American filmmaker Josh Evans' new movie Death in the Desert is a classic. I was privileged to get an exclusive preview of this brand new film. The prolonged panoramic and panning landscape shots burn into your mind with the light and the dark and the shadows. The cast and the characters they play are captivating as is the dark and addictive story.
Now, a man throwing a cake in the bin and walking out of a tent may not seem particularly momentous, but in the bunting-clad, cosy world of Great British Bake Off, this is big news. To us, this is our equivalent of Eric Cantona karate kicking a racist supporter at Selhurst Park in the mid-90s.
It's 20 years since I've seen a Luc Bessonfilm as enjoyable as Lucy. The French movie mogul created two of my favourite films in Leon and Nikita, but in the years since then his output has been erratic to say the least.
It's a character driven thriller without a lot of dialogue, the tension quietly builds up, Jeff Grace's music score is perfect and Christopher Blauvelt's cinematography perfectly captures night moves as you're led to the inevitable question, 'what or who will bring them down?'
That this story is about gay men in the 1980s and that not all of them make it through to the end alive might give the impression that this is a heavy, depressing play. Not at all. In fact, this play is incredibly funny, with moments of real tenderness. I wasn't bored or depressed for a second.
Bread week in the Bake Off tent means an array of yawnsome "rise to the challenge" puns and half the episode spent fretting over proving draws. The third episode of season five begins with the signature challenge of a dozen identical rye rolls (not "wry rolls", as I originally thought).
Incognito Theatre's production of Nikolai Gogol's Government Inspector at the Edinburgh Fringe Festival is a spectacular piece of theatre. Fringe attendees shouldn't miss the opportunity to see such a well-conceived production of the 1830s Russian satire.
Manly Richard (he's a BUILDER!) wins the technical thanks to Mary telling him his biscuits "have got a nice forking". Inexplicably, no-one collapses into giggles at this comment.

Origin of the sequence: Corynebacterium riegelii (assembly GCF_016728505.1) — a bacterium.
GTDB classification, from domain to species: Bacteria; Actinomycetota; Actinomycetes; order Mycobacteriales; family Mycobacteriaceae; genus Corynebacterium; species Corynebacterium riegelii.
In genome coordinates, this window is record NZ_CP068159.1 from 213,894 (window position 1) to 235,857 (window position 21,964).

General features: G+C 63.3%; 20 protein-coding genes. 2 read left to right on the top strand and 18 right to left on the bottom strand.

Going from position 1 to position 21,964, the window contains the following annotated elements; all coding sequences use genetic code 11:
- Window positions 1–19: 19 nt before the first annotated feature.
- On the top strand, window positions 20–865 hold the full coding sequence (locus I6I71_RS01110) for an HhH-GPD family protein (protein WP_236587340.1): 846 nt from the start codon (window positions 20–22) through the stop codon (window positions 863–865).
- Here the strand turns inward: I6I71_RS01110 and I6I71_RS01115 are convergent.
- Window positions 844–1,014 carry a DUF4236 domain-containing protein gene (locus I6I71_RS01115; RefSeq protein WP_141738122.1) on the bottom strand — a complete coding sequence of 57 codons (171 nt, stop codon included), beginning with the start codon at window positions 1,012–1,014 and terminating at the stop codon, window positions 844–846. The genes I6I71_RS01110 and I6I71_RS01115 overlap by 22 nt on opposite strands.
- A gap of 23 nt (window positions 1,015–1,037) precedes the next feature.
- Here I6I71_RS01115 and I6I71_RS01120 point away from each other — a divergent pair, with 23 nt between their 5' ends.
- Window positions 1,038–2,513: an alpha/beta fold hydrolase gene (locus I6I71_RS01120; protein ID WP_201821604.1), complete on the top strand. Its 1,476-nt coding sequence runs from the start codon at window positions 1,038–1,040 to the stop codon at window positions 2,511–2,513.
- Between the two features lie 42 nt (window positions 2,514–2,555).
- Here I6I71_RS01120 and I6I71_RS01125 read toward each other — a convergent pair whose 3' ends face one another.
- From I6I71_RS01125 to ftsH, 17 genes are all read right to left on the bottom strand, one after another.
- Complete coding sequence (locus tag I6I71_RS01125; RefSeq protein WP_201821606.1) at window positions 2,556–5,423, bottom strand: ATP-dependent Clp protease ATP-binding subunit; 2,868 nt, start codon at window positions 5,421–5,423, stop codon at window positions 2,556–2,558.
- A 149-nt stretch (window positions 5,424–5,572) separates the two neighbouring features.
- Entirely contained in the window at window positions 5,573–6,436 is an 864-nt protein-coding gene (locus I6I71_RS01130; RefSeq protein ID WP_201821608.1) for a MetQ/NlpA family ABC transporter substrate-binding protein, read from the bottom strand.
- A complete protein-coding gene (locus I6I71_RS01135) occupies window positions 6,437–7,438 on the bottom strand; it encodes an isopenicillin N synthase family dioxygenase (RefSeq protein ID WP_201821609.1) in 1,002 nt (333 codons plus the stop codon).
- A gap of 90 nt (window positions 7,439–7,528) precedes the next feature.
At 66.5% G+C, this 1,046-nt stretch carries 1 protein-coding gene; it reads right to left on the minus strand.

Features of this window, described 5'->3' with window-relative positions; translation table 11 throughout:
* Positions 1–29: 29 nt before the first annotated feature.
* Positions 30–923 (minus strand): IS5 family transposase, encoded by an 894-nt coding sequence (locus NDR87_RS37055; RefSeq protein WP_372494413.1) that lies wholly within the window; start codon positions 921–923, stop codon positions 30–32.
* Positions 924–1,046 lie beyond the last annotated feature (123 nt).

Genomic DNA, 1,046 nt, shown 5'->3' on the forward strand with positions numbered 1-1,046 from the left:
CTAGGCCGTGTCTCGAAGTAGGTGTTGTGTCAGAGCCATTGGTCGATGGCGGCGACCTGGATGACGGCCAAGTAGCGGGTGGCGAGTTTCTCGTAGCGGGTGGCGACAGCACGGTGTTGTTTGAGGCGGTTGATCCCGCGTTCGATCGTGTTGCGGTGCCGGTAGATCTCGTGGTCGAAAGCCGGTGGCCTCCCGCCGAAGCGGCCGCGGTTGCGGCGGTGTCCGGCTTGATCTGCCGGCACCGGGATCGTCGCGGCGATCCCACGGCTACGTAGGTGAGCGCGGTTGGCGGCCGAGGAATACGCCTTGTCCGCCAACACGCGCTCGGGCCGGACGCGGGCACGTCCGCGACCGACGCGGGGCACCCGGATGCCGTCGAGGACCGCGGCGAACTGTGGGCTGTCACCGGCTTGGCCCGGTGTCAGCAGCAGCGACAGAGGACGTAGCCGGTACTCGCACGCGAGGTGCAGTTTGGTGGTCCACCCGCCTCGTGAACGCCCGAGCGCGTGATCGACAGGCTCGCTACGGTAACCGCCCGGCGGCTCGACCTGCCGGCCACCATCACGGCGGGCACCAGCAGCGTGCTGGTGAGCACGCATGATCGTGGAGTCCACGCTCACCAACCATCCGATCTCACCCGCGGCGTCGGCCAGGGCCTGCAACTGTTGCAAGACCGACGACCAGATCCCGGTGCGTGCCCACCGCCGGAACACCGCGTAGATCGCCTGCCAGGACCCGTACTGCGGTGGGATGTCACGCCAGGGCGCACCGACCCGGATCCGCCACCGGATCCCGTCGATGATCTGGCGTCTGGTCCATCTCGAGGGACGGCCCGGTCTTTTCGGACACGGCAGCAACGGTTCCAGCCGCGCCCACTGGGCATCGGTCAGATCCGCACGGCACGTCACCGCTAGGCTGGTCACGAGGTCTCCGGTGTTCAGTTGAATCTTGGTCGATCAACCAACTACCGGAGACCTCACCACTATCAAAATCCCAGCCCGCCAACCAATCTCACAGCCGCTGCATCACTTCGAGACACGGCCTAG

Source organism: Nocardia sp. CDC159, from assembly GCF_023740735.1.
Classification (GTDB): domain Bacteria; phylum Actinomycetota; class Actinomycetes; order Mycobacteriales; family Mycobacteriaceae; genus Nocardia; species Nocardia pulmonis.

And then there were six. Whether or not they are the right six, I cannot say I believe all the finalists are entirely deserving of their place in the final week of Big Brother, but it is a game at the end of the day and this series has been an odd one so far, that's for sure.
Watching this film is relaxing, exhilarating, fulfilling and wonderfully nostalgic. You're gently nudged round a full spectrum of emotions, but just as is the case with 'real life', of course different moments will resonate with different people.
Visually, Guardians of the Galaxy is a stunner. Colours positively burst from the screen as if from a Pixar movie. The rather saturated Captain America Winter Soldier is positively bland and lifeless compared to the astonishingly vibrant world brought to life in Guardians.
The story of Dessa (Cynthia Erivo) a young black girl who is pregnant with a fellow slave and is also accused of murder, runs parallel to that of Ruth (Cassidy Janson), a young white mother who has been left in sole charge of a plantation following an unfulfilling marriage.
It's back! People kneeling next to ovens! Thinly veiled baking innuendo! Mary Berry going mad for any cake with a hint of alcohol in! Paul Hollywood's eyes staring through you into the depths of your very soul!
Companies placing responsibility in the hands of the public is both bold and precarious. Nowhere is this more evident than in the review sections that gild the product pages of Amazon. Of course, the majority serve as a valuable steer for would-be customers. Many, however, fail to reach even the most basic criteria required.
Like cinema? Hate GOING to the cinema? Me too. Here's a round up of this month's summer blockbusters, all of which previewed in my mind this week without me having to leave the house. Incidentally, if you want tickets to the cinema in my mind, I warn you it involves a dark journey into a stormcloud of the imagination...
There has been a swift decrease in the quality of children's films over the years. It's something I have noticed both as a keen cinephile and as a concerned parent... With CGI claptrap, mindless sequels and remakes, the multiplex is packed with nonsense that calls itself children's cinema.